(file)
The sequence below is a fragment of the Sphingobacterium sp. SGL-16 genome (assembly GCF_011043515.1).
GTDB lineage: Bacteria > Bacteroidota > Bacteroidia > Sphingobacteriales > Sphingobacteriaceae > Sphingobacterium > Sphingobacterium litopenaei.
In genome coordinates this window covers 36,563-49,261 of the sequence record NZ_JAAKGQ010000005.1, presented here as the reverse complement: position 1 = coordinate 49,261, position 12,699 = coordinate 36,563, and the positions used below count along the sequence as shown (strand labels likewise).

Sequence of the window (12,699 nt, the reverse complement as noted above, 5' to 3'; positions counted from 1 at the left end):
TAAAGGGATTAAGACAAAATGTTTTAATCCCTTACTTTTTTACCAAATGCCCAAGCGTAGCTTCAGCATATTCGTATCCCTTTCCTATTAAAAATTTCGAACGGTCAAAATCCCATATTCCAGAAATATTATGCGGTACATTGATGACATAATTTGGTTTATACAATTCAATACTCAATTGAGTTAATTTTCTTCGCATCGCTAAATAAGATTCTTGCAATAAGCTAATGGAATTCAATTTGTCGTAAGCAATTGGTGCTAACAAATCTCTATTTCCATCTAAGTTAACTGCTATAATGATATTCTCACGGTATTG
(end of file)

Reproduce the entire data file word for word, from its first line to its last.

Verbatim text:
The sequence below is a fragment of the Sphingobacterium sp. SGL-16 genome (assembly GCF_011043515.1).
GTDB lineage: Bacteria > Bacteroidota > Bacteroidia > Sphingobacteriales > Sphingobacteriaceae > Sphingobacterium > Sphingobacterium litopenaei.
In genome coordinates this window covers 36,563-49,261 of the sequence record NZ_JAAKGQ010000005.1, presented here as the reverse complement: position 1 = coordinate 49,261, position 12,699 = coordinate 36,563, and the positions used below count along the sequence as shown (strand labels likewise).

Sequence of the window (12,699 nt, the reverse complement as noted above, 5' to 3'; positions counted from 1 at the left end):
TAAAGGGATTAAGACAAAATGTTTTAATCCCTTACTTTTTTACCAAATGCCCAAGCGTAGCTTCAGCATATTCGTATCCCTTTCCTATTAAAAATTTCGAACGGTCAAAATCCCATATTCCAGAAATATTATGCGGTACATTGATGACATAATTTGGTTTATACAATTCAATACTCAATTGAGTTAATTTTCTTCGCATCGCTAAATAAGATTCTTGCAATAAGCTAATGGAATTCAATTTGTCGTAAGCAATTGGTGCTAACAAATCTCTATTTCCATCTAAGTTAACTGCTATAATGATATTCTCACGGTATTG